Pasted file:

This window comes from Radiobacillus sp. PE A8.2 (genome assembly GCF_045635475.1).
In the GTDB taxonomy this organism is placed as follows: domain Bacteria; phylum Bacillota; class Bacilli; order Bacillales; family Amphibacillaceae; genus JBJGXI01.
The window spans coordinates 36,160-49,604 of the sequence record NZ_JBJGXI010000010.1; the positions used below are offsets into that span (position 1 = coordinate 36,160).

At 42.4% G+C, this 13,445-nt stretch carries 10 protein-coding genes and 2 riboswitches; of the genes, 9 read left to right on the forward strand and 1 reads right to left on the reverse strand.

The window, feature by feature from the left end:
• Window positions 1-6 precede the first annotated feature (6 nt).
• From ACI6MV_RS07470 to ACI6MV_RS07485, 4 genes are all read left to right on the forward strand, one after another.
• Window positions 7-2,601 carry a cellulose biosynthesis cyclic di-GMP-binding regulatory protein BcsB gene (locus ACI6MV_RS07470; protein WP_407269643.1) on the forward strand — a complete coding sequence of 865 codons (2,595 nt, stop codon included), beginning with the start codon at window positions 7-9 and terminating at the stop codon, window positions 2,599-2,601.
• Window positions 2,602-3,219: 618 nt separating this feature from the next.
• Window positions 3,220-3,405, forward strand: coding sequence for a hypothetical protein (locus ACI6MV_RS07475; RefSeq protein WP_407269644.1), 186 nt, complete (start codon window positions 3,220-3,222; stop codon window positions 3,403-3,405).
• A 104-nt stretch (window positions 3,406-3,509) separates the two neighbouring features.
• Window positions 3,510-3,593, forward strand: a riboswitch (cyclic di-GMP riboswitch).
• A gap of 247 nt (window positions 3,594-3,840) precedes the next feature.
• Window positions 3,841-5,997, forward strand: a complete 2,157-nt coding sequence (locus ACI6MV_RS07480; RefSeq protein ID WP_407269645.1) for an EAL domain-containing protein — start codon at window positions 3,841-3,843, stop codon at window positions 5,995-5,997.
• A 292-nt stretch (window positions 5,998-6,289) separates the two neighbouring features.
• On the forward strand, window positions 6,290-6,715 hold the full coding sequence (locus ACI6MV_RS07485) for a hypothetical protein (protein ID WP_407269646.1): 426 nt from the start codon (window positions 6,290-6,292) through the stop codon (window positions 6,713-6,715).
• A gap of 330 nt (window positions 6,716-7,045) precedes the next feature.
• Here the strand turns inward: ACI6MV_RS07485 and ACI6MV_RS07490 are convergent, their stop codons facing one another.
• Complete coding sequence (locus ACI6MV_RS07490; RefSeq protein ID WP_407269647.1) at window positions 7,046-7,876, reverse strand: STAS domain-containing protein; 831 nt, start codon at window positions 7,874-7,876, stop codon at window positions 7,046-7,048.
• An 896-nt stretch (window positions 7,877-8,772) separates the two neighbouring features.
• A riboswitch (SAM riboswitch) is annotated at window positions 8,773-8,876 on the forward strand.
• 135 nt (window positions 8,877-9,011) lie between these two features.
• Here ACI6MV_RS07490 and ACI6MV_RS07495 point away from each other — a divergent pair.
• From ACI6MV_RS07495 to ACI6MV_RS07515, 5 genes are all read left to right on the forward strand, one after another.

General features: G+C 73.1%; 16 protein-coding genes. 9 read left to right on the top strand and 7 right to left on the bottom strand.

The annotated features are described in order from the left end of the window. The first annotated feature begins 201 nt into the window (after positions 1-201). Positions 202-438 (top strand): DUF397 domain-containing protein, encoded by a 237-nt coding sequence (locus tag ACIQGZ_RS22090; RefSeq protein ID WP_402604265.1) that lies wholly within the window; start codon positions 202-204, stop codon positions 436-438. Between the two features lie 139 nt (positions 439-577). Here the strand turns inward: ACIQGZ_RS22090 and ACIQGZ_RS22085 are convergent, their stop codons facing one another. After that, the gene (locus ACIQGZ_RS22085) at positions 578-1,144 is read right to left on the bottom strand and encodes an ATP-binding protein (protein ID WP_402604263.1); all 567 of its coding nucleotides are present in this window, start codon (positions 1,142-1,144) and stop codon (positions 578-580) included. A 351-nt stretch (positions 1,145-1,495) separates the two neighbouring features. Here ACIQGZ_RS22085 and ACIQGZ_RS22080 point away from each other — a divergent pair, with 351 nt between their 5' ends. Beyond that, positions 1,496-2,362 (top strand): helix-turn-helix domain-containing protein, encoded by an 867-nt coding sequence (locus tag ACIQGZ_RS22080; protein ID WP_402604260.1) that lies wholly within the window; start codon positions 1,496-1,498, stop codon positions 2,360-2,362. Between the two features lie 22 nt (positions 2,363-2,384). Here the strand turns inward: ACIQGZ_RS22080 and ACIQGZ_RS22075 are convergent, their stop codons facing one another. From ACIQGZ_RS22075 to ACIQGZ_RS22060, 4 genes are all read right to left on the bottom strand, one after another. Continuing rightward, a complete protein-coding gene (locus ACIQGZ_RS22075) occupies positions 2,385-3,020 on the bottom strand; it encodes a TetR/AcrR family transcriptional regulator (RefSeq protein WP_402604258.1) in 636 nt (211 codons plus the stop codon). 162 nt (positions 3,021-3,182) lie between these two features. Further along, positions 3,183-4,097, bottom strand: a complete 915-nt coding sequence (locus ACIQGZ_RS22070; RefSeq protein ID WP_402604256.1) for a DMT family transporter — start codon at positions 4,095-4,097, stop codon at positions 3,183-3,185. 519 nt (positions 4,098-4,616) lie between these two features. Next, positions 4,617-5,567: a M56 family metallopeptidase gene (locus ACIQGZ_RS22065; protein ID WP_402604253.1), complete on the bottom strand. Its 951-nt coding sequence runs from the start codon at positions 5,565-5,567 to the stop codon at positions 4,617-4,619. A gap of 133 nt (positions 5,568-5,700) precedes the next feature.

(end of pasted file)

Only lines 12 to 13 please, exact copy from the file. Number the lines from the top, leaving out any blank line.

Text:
• Window positions 3,510-3,593, forward strand: a riboswitch (cyclic di-GMP riboswitch).
• A gap of 247 nt (window positions 3,594-3,840) precedes the next feature.